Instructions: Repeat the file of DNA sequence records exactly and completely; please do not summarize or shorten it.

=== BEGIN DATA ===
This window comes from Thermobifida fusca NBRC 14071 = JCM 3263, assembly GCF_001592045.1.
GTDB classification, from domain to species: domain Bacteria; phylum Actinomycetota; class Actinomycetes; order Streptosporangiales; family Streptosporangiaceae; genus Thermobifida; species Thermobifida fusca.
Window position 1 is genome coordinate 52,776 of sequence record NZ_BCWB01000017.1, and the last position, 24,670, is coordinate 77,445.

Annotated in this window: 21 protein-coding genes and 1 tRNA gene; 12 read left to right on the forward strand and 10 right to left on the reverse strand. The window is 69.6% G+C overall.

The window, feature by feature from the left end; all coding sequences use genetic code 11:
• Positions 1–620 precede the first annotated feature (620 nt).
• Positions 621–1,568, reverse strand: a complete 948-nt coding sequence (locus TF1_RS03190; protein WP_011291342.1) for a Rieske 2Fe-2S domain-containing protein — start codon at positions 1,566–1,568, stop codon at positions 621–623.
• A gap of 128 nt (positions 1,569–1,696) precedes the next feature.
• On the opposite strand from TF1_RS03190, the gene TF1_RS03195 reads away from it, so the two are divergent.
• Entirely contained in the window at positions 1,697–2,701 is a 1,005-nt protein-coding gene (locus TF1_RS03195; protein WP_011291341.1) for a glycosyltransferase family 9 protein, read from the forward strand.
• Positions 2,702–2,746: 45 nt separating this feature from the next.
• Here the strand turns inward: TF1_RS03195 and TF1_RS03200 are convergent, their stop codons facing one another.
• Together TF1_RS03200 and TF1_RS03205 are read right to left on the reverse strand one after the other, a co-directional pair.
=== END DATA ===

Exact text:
This window comes from Thermobifida fusca NBRC 14071 = JCM 3263, assembly GCF_001592045.1.
GTDB classification, from domain to species: domain Bacteria; phylum Actinomycetota; class Actinomycetes; order Streptosporangiales; family Streptosporangiaceae; genus Thermobifida; species Thermobifida fusca.
Window position 1 is genome coordinate 52,776 of sequence record NZ_BCWB01000017.1, and the last position, 24,670, is coordinate 77,445.

Annotated in this window: 21 protein-coding genes and 1 tRNA gene; 12 read left to right on the forward strand and 10 right to left on the reverse strand. The window is 69.6% G+C overall.

The window, feature by feature from the left end; all coding sequences use genetic code 11:
• Positions 1–620 precede the first annotated feature (620 nt).
• Positions 621–1,568, reverse strand: a complete 948-nt coding sequence (locus TF1_RS03190; protein WP_011291342.1) for a Rieske 2Fe-2S domain-containing protein — start codon at positions 1,566–1,568, stop codon at positions 621–623.
• A gap of 128 nt (positions 1,569–1,696) precedes the next feature.
• On the opposite strand from TF1_RS03190, the gene TF1_RS03195 reads away from it, so the two are divergent.
• Entirely contained in the window at positions 1,697–2,701 is a 1,005-nt protein-coding gene (locus TF1_RS03195; protein WP_011291341.1) for a glycosyltransferase family 9 protein, read from the forward strand.
• Positions 2,702–2,746: 45 nt separating this feature from the next.
• Here the strand turns inward: TF1_RS03195 and TF1_RS03200 are convergent, their stop codons facing one another.
• Together TF1_RS03200 and TF1_RS03205 are read right to left on the reverse strand one after the other, a co-directional pair.